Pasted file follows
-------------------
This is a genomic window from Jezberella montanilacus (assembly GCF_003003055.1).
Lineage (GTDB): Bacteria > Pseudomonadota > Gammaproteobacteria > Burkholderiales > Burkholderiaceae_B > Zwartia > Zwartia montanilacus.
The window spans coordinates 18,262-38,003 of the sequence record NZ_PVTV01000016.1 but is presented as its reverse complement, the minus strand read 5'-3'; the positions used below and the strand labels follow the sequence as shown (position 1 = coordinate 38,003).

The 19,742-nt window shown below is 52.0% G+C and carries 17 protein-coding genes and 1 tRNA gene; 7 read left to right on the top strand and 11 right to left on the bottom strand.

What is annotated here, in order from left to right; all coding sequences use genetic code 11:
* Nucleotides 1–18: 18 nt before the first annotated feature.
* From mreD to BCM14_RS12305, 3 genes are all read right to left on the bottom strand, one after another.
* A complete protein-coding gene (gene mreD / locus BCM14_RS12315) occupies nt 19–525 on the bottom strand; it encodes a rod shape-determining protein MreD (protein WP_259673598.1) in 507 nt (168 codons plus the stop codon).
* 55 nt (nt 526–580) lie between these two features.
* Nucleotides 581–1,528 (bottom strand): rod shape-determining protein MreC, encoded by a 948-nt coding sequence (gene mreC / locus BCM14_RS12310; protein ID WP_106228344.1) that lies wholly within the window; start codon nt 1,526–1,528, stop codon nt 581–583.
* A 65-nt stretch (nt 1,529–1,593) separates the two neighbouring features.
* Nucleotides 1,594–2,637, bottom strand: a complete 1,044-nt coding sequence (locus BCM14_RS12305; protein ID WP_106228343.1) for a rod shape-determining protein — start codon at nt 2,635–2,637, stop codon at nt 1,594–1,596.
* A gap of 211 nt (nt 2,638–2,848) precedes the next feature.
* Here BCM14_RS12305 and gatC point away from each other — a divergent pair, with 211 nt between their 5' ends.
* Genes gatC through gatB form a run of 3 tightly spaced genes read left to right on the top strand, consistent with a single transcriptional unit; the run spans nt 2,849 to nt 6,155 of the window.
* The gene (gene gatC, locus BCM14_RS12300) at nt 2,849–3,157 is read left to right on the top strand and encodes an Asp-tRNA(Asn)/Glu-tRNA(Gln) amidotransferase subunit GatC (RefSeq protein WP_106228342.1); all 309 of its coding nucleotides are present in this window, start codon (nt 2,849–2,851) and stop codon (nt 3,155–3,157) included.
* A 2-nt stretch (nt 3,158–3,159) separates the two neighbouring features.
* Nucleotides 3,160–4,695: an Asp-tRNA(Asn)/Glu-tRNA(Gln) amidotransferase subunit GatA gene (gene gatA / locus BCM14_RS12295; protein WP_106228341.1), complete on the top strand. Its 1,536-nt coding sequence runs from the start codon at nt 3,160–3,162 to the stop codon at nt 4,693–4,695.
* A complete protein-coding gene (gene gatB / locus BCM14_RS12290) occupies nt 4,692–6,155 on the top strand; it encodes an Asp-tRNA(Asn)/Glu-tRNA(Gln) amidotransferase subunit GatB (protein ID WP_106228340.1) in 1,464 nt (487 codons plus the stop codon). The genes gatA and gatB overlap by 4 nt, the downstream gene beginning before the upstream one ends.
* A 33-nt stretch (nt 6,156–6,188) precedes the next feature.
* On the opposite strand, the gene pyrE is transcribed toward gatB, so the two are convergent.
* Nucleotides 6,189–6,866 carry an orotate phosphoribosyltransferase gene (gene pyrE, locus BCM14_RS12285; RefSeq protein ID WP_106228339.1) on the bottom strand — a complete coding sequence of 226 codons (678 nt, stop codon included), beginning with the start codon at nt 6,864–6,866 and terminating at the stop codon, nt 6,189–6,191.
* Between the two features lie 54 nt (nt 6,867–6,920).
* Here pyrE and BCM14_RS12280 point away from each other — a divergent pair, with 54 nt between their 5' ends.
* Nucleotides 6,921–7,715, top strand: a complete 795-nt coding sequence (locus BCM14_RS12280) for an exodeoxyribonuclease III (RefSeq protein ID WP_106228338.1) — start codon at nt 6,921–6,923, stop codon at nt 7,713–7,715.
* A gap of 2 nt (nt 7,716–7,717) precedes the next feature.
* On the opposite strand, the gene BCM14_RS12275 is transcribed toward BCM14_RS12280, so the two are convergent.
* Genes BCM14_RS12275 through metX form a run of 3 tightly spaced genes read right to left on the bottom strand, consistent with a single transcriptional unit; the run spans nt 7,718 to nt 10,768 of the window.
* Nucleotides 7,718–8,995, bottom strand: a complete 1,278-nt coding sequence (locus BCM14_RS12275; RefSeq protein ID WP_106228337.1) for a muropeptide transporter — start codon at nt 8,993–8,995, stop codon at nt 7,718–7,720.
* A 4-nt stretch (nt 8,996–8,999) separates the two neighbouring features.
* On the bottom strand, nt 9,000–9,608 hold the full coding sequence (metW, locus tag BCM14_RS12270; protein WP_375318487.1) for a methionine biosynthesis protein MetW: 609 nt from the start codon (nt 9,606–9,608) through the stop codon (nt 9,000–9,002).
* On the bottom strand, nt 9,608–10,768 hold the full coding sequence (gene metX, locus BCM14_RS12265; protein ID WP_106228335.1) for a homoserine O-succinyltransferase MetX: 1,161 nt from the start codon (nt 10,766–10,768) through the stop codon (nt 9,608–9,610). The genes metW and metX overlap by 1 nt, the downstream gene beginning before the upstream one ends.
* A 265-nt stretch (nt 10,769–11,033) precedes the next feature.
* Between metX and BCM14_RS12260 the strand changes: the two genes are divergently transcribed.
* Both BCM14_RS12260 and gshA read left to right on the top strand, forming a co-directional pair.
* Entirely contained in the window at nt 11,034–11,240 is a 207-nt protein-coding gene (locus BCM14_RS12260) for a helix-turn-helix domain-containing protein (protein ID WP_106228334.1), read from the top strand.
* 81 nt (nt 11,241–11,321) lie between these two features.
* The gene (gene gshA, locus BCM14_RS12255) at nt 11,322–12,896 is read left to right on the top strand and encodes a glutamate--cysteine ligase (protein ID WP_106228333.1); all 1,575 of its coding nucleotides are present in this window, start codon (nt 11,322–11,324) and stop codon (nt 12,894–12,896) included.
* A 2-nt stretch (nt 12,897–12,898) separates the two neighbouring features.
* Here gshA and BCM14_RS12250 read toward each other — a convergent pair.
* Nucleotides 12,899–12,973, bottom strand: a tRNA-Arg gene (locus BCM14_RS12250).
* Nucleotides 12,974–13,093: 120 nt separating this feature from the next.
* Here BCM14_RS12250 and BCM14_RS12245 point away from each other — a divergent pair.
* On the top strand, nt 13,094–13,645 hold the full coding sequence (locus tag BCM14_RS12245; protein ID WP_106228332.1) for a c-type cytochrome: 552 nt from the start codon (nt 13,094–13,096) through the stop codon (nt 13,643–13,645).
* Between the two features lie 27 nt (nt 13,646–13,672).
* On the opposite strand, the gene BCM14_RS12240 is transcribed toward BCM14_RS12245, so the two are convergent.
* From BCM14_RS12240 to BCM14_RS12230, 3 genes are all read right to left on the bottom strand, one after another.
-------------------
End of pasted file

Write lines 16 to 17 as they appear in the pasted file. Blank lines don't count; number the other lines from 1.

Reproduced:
* The gene (gene gatC, locus BCM14_RS12300) at nt 2,849–3,157 is read left to right on the top strand and encodes an Asp-tRNA(Asn)/Glu-tRNA(Gln) amidotransferase subunit GatC (RefSeq protein WP_106228342.1); all 309 of its coding nucleotides are present in this window, start codon (nt 2,849–2,851) and stop codon (nt 3,155–3,157) included.
* A 2-nt stretch (nt 3,158–3,159) separates the two neighbouring features.